On Selection into Public Civil Service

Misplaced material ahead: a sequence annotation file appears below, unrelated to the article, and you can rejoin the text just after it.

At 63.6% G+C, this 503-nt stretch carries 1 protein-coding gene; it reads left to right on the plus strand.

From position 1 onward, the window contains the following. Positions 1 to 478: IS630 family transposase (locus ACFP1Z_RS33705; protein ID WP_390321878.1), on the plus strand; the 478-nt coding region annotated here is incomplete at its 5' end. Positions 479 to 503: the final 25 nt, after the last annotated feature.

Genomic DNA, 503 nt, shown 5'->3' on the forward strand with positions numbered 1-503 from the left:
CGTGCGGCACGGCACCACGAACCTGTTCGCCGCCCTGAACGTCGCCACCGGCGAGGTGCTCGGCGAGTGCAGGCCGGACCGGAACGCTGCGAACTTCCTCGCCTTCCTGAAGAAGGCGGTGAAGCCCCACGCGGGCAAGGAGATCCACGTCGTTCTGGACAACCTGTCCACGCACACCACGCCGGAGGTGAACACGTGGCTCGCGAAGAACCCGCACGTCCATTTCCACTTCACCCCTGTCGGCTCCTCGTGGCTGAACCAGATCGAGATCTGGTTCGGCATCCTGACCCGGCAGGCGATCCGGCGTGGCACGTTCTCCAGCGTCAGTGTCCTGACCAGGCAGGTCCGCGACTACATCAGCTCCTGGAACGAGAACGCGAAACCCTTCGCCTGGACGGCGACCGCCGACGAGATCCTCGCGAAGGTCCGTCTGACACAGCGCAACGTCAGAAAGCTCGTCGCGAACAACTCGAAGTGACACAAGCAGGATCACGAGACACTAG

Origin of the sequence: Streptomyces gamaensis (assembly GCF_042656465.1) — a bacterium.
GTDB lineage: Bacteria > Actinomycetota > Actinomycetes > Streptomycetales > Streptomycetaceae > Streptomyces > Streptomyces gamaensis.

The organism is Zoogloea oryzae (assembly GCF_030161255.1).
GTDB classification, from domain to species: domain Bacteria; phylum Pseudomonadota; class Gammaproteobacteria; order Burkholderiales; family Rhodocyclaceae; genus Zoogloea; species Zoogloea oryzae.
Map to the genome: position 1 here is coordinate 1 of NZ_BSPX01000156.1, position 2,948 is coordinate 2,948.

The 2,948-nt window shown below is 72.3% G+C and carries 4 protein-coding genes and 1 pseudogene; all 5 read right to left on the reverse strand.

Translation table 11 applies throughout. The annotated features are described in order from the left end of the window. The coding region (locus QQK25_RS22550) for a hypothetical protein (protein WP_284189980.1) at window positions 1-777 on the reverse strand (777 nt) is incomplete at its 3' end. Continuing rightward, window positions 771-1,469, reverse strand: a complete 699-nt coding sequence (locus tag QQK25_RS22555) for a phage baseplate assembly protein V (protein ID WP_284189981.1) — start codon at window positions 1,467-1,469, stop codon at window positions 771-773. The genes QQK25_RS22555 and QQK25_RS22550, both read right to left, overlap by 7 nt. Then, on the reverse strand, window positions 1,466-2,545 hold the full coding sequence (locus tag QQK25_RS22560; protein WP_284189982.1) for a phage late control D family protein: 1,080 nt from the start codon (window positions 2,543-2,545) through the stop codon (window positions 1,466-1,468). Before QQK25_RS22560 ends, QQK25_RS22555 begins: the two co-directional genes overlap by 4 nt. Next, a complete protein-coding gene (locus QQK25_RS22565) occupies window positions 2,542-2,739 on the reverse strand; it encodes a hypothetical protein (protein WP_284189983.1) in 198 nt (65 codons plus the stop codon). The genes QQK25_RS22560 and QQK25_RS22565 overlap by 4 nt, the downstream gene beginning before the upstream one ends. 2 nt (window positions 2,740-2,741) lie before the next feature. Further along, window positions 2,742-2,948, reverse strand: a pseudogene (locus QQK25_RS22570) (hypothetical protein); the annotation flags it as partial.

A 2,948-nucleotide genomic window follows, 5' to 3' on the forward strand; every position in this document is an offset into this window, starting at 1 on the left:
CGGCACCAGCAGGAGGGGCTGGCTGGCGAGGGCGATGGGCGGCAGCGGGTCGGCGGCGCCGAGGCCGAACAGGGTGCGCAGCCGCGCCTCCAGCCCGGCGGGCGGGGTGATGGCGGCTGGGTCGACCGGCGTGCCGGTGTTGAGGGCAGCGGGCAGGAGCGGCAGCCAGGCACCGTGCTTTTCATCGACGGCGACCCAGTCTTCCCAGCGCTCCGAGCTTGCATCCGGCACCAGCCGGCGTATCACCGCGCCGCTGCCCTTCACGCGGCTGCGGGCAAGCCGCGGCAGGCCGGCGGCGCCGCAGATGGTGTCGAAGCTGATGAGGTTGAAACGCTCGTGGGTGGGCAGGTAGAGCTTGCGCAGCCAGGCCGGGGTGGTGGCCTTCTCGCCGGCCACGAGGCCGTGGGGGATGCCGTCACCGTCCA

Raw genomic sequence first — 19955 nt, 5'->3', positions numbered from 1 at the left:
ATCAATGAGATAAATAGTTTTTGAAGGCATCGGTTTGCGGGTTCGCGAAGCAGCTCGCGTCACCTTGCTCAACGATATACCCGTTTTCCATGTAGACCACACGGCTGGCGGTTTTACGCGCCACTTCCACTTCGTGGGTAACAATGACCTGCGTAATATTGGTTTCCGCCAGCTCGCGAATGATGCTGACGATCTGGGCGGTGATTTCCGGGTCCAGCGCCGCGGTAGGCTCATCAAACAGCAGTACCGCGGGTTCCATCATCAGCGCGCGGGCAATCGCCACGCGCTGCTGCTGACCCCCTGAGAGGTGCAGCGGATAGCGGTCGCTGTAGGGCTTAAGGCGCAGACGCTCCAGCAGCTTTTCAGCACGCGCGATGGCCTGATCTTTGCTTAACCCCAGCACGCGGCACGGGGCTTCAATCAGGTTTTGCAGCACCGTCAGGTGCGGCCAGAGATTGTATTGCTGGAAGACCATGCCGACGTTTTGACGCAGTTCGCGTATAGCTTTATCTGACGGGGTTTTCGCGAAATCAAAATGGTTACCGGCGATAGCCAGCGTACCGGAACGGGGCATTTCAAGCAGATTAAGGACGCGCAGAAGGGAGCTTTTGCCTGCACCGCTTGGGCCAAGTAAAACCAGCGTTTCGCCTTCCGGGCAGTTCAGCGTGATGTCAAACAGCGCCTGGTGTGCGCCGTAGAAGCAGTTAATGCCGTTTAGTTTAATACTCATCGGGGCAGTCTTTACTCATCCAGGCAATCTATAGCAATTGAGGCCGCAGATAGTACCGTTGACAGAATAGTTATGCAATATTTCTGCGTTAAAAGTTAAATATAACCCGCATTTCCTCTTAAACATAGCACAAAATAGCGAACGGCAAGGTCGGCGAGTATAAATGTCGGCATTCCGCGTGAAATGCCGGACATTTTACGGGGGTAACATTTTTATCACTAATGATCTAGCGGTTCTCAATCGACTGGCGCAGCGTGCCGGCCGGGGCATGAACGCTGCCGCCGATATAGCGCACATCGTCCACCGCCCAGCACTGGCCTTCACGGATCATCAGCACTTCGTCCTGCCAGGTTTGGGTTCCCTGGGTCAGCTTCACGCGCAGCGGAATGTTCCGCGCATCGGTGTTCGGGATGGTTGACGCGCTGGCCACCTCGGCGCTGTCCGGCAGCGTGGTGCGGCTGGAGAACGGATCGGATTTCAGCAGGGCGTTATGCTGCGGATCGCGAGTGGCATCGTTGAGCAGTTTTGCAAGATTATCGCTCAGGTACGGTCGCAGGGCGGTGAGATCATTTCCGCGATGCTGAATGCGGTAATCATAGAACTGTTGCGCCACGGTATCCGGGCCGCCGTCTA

This paper investigates whether the institution of life time tenure for public sector employees affects the selection of workers into private and public sector occupation. Precisely, we argue that more generous employment protection for public sector employees may induce risk averse individuals to select into civil service employment even if they have a low intrinsic motivation and talent for this type of occupation. To empirically test for this effect, we exploit the natural experiment of the German reunification in 1990. While occupational choices in the Federal Republic of Germany (FRG) before 1990 may be affected by the described security motive, workers in the former German Democratic Republic (GDR) enjoyed an employment guarantee irrespective of their occupation. Using data from the German Socio-Economic Panel, we employ a difference-in-difference approach that takes absenteeism as a proxy for intrinsic worker motivation and productivity. The results suggest a significant selection effect: public sector employees who made their occupational choice in the FRG report more days of absence than the control group of civil servants who chose their occupation in the former GDR. This effect turns out to be robust against controlling for potential socio-economic and cultural differences between the groups.
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